Prognostic Factors and Risk Stratification in Invasive Upper Tract Urothelial Carcinoma

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Abstract

Micro-Abstract

Upper tract urothelial carcinoma is a rare disease and most of the treatment guidelines are extrapolated from urothelial carcinoma of the bladder. In this retrospective study, we were able to identify baseline features, treatment patterns, and prognostic factors, which could be used in risk stratification, management decision-making, and disease-specific clinical trial design.

Background:

Upper tract urothelial carcinoma (UTUC) accounts for approximately 5% of all urothelial cancers. Because of similarities in morphology and histology between UTUC and urothelial carcinoma of the bladder, most treatment guidelines used for UTUC are extrapolated from the urothelial bladder carcinoma setting. With the emergence of new treatment modalities, such as immunotherapy, UTUC-specific prognostic and predictive models are needed.

Patients and Methods:

A retrospective study of 454 UTUC patients who received surgery at Cleveland Clinic (1995-2014) was conducted. Univariable and multivariable analysis (MVA) was used to identify independent predictors of progression-free survival (PFS) and overall survival (OS).

Results:

Two hundred eighty-six patients with invasive UTUC were identified with pT1, pT2, pT3, and pT4 in 93 (33%), 51 (18%), 126 (44%), and 16 (6%), respectively. Most patients (76%) had laparoscopic nephroureterectomy, 14% had positive invasive surgical margins, and 22% had multifocal tumors. All patients had urothelial carcinoma as primary histology, 93 of 183 (51%) with available follow-up data had disease recurrence. Estimated median PFS was 17.2 months (95% confidence interval [CI], 13.1-39.3). In MVA, pT stage (P = .0005), positive margins (P = .04), and age older than 70 years (P = .002) independently correlated with PFS. Overall, 101 patients (37%) of 272 patients with available data died with estimated median OS of 64.5 months (95% CI, 39.3-107.4); median follow-up was 39.5 (range, 0.3-186) months in patients alive and recurrence-free at last follow-up. In MVA, lymphovascular invasion (P = .005), tumor size (P = .0005), age (P = .005), and pT stage (P = .03) independently predicted OS. Using these factors, 3 prognostic groups for PFS and 2 for OS were identified.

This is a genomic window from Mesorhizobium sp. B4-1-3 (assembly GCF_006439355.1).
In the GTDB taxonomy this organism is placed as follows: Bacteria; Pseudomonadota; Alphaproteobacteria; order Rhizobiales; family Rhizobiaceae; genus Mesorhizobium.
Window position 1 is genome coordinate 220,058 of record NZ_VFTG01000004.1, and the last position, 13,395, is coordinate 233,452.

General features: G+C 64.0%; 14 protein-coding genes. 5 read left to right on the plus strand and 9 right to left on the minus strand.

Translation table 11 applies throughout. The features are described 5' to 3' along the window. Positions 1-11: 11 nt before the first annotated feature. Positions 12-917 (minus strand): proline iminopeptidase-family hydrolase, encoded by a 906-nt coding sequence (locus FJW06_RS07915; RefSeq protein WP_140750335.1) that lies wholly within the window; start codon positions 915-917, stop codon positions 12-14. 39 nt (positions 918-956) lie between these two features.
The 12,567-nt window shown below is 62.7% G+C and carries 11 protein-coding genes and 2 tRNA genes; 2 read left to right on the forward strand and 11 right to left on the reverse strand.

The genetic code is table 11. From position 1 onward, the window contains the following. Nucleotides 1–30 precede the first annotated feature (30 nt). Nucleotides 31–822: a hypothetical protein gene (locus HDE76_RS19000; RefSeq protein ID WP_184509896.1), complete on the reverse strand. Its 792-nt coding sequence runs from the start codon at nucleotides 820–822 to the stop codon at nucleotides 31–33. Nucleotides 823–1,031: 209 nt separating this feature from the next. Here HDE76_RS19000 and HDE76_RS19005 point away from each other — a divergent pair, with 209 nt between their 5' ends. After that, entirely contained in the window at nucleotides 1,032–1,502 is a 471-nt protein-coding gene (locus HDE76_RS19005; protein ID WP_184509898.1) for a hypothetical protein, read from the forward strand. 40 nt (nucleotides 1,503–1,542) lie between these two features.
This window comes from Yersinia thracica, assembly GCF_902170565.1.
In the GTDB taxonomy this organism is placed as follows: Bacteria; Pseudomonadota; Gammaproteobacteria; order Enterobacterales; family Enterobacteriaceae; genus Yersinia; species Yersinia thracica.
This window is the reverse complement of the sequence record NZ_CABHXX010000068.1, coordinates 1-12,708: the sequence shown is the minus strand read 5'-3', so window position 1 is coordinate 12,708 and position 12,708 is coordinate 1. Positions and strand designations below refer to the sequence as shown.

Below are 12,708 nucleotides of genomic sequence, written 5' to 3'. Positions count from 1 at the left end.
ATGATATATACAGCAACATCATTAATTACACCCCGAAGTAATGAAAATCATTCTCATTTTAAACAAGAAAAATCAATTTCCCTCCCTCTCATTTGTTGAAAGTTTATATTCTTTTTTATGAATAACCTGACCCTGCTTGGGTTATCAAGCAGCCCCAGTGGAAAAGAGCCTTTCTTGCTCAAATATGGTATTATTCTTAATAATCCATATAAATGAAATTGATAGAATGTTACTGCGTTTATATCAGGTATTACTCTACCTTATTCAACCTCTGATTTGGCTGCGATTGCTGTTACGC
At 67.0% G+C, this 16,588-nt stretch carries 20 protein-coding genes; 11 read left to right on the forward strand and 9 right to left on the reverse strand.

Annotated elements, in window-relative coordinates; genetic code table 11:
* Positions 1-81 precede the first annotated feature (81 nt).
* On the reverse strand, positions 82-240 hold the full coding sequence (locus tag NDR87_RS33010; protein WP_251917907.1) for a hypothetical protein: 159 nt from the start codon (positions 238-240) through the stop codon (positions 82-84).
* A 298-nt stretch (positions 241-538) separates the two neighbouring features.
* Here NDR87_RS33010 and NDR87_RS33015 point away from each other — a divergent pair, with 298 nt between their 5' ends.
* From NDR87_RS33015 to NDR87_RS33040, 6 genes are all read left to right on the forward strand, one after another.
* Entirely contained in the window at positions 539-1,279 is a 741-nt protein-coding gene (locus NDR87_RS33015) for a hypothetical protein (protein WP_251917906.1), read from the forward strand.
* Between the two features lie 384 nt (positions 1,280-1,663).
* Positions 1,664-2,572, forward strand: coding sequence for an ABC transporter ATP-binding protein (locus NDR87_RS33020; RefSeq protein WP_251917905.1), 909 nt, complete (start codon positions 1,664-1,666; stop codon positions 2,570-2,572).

Conclusion:

Clinical-pathological parameters can be prognostic in UTUC and might inform clinical trial design and decision-making.

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